NADA Miami Beach Outperforms

Familiar favorites, dough, a washing machine: the scrappy fair thrills

“There have been a lot of great collectors coming through,” New York gallerist Thomas Erben told us yesterday afternoon at the Deauville Beach Resort in North Beach. “They spent yesterday at Art Basel. NADA has a good reputation, and so many of them are here today.”

Moments after the end of the VIP opening of NADA—the fair of the New Art Dealers Alliance—most of the dealers we spoke with shared Mr. Erben’s feelings. Sales had either come in those first four hours of the fair, or they were close. People looked relaxed, or as relaxed as one can be at an art fair. The Atlantic Ocean was visible through one room’s floor-to-ceiling windows.

Spread across three banquet halls at the Deauville, the eighth edition of NADA featured about 100 galleries, the plurality from New York, as in past years, from powerhouse names like James Fuentes, Canada and Nicole Klagsbrun to young upstarts, including Showroom of Suffolk Street, Toomer Labzda of Forsyth Street, Clearing of Bushwick’s Johnson Avenue and Essex Street of Essex Street—all galleries that did not exist 12 months ago.

“Obviously the economy is weak, and people are being affected,” Mr. Erben said, standing near two bright, floor-propped Dona Nelson paintings, a classic Adrian Piper photograph and a mesh, sand and wire wall-mounted sculpture by Senga Nengudi. “We thought, rather than bring only new artists, we would bring some artists that were more established, and show the history of the gallery.”

Many galleries adopted a similar strategy, presenting a broad overview of their programs. Many were stellar. If the art world functions as a meritocracy, even only approximately—if dealers can convince collectors to follow price rises as their artists’ careers progress without losing talent to flusher galleries—one hopes that many of these galleries will endure and, over the long term, join the ranks of the industry’s leading players.

Canada had a crisp new work by neo-Op mistress Xylor Jane; dreamy, hazy Michael Williams paintings; and an endlessly purring washing machine by Joanna Malinowska. Nicelle Beauchene Gallery had the swoon-worthy sewn-fabric work of Sarah Crowner and the hyper-ambitious ancient-art-derived sculpture of Ruby Sky Stiler. Callicoon had a wall of tiny painted-plastic wall pieces by Thomas Kovachevich, whose work is currently on view back in New York.

Most of the above artists have shown at their respective Lower East Side galleries over the past year, and it was uncanny seeing similar work again so soon. But this is why we go to art fairs: to be reminded of what we enjoyed, and to reevaluate works we had previously dismissed, like Sean Bluechel’s hard-won, electrifyingly colored, slightly beaten up ceramics, which filled Nicole Klagsbrun’s booth.

Fairs are also, of course, an opportunity to learn, to see the work we only otherwise see online, to visit the galleries located in cities we have never explored, like Tokyo, whose Misako & Rosen was showing a slick black shower curtain emblazoned with a nude man (with a curiously lengthy penis) and a metal cast of—well—an ass, both by Naotaka Hiro.

“It is also an instrument!” director Misako Rosen explained, striking the golden bottom with her finger, so that it rang like a bell. “Here is the artist, right here!” We turned to meet Mr. Hiro, as he walked into the booth. “I have all sorts of mallets to use with it,” he said. Yes, he admitted, it is an imprint of his own rump. “You have lost weight since you made it!” one visitor offered, sending laughter through the booth.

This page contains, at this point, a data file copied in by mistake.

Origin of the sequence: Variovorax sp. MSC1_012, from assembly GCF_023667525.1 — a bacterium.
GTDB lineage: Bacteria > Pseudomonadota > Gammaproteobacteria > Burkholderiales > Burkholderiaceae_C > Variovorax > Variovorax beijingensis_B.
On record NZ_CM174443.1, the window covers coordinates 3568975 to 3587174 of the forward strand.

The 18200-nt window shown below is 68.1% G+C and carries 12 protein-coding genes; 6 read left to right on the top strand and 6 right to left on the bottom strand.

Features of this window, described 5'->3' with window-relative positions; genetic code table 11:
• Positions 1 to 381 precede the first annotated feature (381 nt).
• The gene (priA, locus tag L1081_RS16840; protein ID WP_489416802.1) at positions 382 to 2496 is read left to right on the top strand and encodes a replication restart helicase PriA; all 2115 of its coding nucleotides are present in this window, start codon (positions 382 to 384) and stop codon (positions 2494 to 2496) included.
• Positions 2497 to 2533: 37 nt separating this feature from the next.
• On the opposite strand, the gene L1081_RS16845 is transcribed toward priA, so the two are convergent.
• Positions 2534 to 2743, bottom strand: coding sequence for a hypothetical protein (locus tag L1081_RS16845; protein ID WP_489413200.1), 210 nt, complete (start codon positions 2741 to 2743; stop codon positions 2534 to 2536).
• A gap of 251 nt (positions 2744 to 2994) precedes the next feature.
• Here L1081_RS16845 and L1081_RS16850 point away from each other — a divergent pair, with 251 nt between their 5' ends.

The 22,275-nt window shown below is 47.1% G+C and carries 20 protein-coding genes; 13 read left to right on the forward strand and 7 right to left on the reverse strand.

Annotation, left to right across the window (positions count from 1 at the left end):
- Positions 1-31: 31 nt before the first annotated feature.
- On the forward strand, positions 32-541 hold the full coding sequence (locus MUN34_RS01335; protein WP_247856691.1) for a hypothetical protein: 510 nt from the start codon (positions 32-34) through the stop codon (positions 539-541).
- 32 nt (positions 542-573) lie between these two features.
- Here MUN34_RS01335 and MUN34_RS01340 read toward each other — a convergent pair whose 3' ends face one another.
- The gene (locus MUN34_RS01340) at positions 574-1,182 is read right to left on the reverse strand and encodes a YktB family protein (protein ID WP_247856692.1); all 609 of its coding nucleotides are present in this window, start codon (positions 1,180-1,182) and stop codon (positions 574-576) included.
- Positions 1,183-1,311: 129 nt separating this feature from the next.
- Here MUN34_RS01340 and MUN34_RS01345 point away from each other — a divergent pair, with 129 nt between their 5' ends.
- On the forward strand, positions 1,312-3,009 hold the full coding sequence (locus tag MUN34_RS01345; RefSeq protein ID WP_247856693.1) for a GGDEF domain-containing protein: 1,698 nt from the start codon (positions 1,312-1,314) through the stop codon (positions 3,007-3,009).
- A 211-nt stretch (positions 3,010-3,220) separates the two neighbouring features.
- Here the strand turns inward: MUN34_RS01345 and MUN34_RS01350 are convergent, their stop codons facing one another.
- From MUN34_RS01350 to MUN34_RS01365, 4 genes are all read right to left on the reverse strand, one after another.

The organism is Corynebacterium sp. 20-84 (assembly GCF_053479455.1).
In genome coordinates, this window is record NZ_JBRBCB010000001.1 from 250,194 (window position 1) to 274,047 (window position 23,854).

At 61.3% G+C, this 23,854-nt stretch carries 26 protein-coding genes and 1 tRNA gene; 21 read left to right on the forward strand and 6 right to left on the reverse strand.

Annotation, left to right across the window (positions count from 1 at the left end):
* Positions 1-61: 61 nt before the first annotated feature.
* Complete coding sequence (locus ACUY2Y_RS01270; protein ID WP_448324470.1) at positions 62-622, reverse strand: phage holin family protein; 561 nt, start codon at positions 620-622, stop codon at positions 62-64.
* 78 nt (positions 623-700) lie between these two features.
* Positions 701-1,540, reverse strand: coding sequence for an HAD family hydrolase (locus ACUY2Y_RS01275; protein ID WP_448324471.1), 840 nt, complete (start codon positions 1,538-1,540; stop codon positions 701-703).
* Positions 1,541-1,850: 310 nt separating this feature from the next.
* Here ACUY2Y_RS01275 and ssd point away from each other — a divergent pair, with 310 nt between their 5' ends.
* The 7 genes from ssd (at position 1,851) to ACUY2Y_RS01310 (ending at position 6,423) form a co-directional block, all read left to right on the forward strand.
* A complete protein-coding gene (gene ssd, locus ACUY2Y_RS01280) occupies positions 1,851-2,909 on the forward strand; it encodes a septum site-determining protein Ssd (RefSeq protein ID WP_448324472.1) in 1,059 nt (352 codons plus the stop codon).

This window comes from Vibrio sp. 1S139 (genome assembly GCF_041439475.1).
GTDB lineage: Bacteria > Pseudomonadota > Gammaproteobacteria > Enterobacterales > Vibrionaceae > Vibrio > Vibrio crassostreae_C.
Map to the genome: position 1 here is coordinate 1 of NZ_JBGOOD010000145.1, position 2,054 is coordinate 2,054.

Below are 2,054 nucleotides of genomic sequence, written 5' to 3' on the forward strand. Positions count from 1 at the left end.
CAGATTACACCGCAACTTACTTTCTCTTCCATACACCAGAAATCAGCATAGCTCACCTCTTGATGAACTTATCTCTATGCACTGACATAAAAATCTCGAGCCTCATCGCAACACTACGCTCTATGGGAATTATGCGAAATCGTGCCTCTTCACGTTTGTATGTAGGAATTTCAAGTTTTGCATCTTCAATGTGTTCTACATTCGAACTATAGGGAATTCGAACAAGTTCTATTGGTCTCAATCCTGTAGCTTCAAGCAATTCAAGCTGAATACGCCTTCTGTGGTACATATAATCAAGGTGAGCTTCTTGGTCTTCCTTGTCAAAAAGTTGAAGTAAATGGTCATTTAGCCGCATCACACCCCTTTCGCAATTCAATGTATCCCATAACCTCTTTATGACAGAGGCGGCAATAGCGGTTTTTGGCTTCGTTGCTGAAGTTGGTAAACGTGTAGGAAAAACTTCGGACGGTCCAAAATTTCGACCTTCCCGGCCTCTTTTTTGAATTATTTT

Also among the international set: Geneva’s Ribordy Contemporary had work by a trio of New York artists—painters Erik Lindman and David Malek, and photographer Ryan Foerster, whose photo-imprinted metal plates, which appeared at Laurel Gitlen a few months back, are one of the year’s great pleasures. London’s Jonathan Viner had solidly blue-chip Joe Bradleys and Josh Smiths on offer.

But back to New York: the Journal had wagered its booth on a Daniel Turner tar work (picture a Robert Morris felt piece miniaturized, hung on the all and then made shiny and grimy and sexy as hell, or just view the slide show, above) and a Colin Snapp photographic diptych. Foxy Production had lined the entirety of its booth with spare, dark drawings by Gabriel Hartley, and hung a few of his abstract paintings over that wallpaper. “They make it look like a cave,” Mr. Hartley, who happened to be visiting the booth, told us. Agreed.

One of Richard Serra’s late 1960s torn-rubber pieces sculptures appeared to be the centerpiece of West Street Gallery’s booth, though co-owner Matt Moravec explained that it was in fact a work by the young artist Ryan Wolfe: a formidable pile of dough that the artist had made poolside at the resort in the days leading up to the fair.

The award for weirdest painting of the week goes to Ian Hokin’s License and Registration Please… (2011), at West Street’s booth: a pig dressed as a cop with the image of a white cat driving a car reflecting in his sunglasses. “He thinks of the paintings while in a sensory deprivation tank,” Mr. Moravec said, offering an explanation.

On our way out of the fair, we passed the infamous Hennessy Youngman lecturing on the subject of cocaine and art to a packed house in the lobby, and stopped by an outpost of Los Angeles’s redoubtable Ooga Booga shop, picking up its new Matt Connors book. There was a signing scheduled for the next day—today now—at noon. If only Art Basel week offered enough time for multiple visits.

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